Former Spouses Can’t Agree On Value Of Business And Home


Dealing with the division of property can be one of the more complicated elements of going through a divorce or separation. If you and your spouse have substantial assets or debts, determining who is both entitled and responsible for each is important, and comes with risks. We recommend dealing with a third party to ensure a spouse is truthful in their financial disclosures. In a recent high-new-worth divorce, the Ontario Superior Court of Justice was faced with two independent asset valuators (one representing each party) who offered vastly different figures about the value of the family business and matrimonial home.

Family background

The couple were married for 24 years. At the time of the hearing they had three children, all of whom were adults. The wife had worked as an optometrist, but stopped working when the husband became extremely successful in the computer software business. One business he started was sold to AT&T for about $31 million. This changed the family’s lifestyle considerably. They bought a large house in a wealthy Toronto neighborhood. After selling his first business, he started another business. The divorce proceedings dealt with a number of issues. Amongst those were the value of the family business as well as their former home.

A large gap in assessed value

The wife’s expert valuator came to a determination that the business was worth $52.5 million. Meanwhile, the husband hire his own expert valuator who stated the business was worth just over $24 million.

The court commented the determination of the value of the family’s property was ultimately the real cause of conflict between them. The court wrote of the importance of arriving at an accurate value, though. In its decision, the court wrote, “When it comes to debts and other liabilities, issues remain as to the appropriate amount of disposition costs (notional or otherwise) to be attached to the various assets.  I must decide all of these issues in order to determine each party’s net family property (NFP) and the equalization payment owed from one of them to the other.”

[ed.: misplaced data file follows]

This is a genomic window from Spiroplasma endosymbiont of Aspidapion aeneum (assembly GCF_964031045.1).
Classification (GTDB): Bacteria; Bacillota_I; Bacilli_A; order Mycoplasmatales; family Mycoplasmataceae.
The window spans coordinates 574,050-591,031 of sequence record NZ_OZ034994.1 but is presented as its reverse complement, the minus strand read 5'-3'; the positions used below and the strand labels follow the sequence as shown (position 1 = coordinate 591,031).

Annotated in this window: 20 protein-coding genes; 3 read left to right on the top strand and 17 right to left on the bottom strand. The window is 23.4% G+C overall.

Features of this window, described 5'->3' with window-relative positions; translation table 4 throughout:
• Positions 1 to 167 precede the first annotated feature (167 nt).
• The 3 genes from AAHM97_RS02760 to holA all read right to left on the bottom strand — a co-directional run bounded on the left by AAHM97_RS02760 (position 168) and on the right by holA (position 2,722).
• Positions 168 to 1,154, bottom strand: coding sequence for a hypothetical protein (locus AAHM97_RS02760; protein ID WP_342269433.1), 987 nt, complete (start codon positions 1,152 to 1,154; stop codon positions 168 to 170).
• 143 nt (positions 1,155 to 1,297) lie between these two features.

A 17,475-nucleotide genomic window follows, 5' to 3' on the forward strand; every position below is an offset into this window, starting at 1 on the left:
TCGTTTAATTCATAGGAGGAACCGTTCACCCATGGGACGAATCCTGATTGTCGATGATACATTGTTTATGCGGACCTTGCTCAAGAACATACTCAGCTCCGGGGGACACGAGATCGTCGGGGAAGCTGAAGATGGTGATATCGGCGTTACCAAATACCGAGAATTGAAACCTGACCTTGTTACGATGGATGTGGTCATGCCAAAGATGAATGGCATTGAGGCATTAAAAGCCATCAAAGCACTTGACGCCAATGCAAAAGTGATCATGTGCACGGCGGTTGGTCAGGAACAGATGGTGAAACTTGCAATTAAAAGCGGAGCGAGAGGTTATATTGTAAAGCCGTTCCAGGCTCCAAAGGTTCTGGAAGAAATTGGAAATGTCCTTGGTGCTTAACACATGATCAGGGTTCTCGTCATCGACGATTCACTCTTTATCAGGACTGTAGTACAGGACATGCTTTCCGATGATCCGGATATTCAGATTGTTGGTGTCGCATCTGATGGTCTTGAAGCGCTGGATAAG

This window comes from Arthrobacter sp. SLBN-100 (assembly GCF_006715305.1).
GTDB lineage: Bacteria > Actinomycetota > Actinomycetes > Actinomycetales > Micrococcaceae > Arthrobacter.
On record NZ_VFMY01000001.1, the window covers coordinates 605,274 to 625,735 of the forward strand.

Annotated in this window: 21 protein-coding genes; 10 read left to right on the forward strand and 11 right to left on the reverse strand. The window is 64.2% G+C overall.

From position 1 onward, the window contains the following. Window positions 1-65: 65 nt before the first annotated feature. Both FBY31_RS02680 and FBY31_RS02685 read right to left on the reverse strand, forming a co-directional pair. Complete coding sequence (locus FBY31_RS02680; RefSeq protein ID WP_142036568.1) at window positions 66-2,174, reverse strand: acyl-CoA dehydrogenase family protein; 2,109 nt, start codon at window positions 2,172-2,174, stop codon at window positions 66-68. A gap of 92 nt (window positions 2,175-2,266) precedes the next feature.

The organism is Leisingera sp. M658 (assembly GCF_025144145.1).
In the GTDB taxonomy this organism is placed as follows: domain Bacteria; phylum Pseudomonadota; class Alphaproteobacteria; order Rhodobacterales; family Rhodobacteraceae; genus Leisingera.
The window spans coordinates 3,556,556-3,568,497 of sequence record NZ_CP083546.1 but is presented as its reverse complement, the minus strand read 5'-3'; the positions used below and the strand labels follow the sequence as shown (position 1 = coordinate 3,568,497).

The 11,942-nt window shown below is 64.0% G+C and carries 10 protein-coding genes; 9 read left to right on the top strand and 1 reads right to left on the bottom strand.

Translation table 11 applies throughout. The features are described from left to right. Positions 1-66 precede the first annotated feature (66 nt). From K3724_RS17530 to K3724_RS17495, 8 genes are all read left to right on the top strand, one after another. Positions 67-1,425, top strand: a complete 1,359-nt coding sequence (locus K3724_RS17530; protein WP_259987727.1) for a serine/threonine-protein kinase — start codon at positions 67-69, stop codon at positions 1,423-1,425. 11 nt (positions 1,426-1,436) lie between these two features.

While the couple agreed on the value of most of their assets, the valuators’ hugely different findings for the value of the business presented a challenge. The court addressed this challenge, writing,

“The valuators disagreed on both the values of both (the home) and (the business).  In each case, each valuator, supposedly acting entirely independently, suggested values that benefitted the position of the party who had hired him.   Similarly, when it came to expert opinion on (the husband’s) income, (the husband’s) expert, in particular, seemed particularly aligned with (the husband’s) position.   Sadly, this is often the case.

“I have always been tempted to ask valuators whether their opinions would have been the same had the other party retained them.  I have never given in to that temptation, but merely make the observation.   It seems to me that in order to provide the court with truly independent, unbiased and reliable opinions, it would be preferable to require the parties to jointly retain a single expert, or, perhaps, to require the parties to fund an expert who would be retained by the court, at the parties’ expense.”

Regarding the value of the home, the court decided to not accept wither valuator’s figures. The wife’s valuator assigned it a value of $14 million, while the husband’s determined it was worth $17.5 million. The differences were the result of each valuator using their own set of measurements for the property as well as using different understandings of the value of neighbouring homes. The court ultimately arrived at its own conclusion, valuing the home at $15,5 million. The court took a similar approach to determining the value of the business, with its ultimate conclusion being that the business was worth $32 million.

If you have complex property division matters, you should speak to the experienced Windsor lawyers at Jason P. Howie Professional Corporation. We regularly handle complex property division matters for clients in Windosr, Essex Country, and throughout the region. We provide our clients with individualized attention and legal advice tailored to their unique needs. We can be reached online or by phone at 519.973.1500

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